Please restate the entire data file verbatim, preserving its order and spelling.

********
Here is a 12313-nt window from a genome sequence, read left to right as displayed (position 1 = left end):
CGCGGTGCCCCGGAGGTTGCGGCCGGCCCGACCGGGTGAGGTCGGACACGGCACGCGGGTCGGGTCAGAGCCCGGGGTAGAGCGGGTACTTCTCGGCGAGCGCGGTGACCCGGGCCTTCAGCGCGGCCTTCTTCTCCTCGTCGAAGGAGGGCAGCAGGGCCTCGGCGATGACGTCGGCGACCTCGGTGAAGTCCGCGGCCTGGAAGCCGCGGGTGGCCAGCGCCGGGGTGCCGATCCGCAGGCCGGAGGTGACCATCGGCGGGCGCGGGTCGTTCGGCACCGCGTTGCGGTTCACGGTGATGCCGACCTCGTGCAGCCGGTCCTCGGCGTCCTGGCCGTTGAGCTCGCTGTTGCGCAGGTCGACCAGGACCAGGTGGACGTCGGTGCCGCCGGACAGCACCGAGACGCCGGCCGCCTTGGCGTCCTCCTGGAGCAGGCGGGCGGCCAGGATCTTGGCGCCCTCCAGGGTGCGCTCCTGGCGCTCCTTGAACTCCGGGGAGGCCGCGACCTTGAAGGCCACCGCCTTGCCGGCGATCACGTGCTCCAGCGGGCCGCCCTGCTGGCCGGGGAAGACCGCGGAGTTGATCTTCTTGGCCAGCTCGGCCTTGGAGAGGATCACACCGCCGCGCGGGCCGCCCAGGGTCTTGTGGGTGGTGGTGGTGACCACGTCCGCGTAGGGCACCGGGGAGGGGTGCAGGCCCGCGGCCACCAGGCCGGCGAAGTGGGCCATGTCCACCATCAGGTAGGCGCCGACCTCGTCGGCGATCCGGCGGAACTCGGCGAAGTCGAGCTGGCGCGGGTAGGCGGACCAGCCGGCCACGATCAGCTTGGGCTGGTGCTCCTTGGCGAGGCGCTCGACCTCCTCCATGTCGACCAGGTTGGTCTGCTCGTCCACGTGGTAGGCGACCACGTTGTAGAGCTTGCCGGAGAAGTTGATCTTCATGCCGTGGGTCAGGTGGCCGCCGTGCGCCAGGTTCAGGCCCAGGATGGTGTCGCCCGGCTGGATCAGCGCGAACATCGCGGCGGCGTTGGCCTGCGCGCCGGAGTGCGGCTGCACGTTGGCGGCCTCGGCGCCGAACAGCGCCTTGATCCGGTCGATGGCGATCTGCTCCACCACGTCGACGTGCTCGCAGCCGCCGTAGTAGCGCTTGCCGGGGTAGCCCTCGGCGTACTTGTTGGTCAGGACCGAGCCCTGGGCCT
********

Here is a 12313-nt window from a genome sequence, read left to right as displayed (position 1 = left end):
CGCGGTGCCCCGGAGGTTGCGGCCGGCCCGACCGGGTGAGGTCGGACACGGCACGCGGGTCGGGTCAGAGCCCGGGGTAGAGCGGGTACTTCTCGGCGAGCGCGGTGACCCGGGCCTTCAGCGCGGCCTTCTTCTCCTCGTCGAAGGAGGGCAGCAGGGCCTCGGCGATGACGTCGGCGACCTCGGTGAAGTCCGCGGCCTGGAAGCCGCGGGTGGCCAGCGCCGGGGTGCCGATCCGCAGGCCGGAGGTGACCATCGGCGGGCGCGGGTCGTTCGGCACCGCGTTGCGGTTCACGGTGATGCCGACCTCGTGCAGCCGGTCCTCGGCGTCCTGGCCGTTGAGCTCGCTGTTGCGCAGGTCGACCAGGACCAGGTGGACGTCGGTGCCGCCGGACAGCACCGAGACGCCGGCCGCCTTGGCGTCCTCCTGGAGCAGGCGGGCGGCCAGGATCTTGGCGCCCTCCAGGGTGCGCTCCTGGCGCTCCTTGAACTCCGGGGAGGCCGCGACCTTGAAGGCCACCGCCTTGCCGGCGATCACGTGCTCCAGCGGGCCGCCCTGCTGGCCGGGGAAGACCGCGGAGTTGATCTTCTTGGCCAGCTCGGCCTTGGAGAGGATCACACCGCCGCGCGGGCCGCCCAGGGTCTTGTGGGTGGTGGTGGTGACCACGTCCGCGTAGGGCACCGGGGAGGGGTGCAGGCCCGCGGCCACCAGGCCGGCGAAGTGGGCCATGTCCACCATCAGGTAGGCGCCGACCTCGTCGGCGATCCGGCGGAACTCGGCGAAGTCGAGCTGGCGCGGGTAGGCGGACCAGCCGGCCACGATCAGCTTGGGCTGGTGCTCCTTGGCGAGGCGCTCGACCTCCTCCATGTCGACCAGGTTGGTCTGCTCGTCCACGTGGTAGGCGACCACGTTGTAGAGCTTGCCGGAGAAGTTGATCTTCATGCCGTGGGTCAGGTGGCCGCCGTGCGCCAGGTTCAGGCCCAGGATGGTGTCGCCCGGCTGGATCAGCGCGAACATCGCGGCGGCGTTGGCCTGCGCGCCGGAGTGCGGCTGCACGTTGGCGGCCTCGGCGCCGAACAGCGCCTTGATCCGGTCGATGGCGATCTGCTCCACCACGTCGACGTGCTCGCAGCCGCCGTAGTAGCGCTTGCCGGGGTAGCCCTCGGCGTACTTGTTGGTCAGGACCGAGCCCTGGGCCT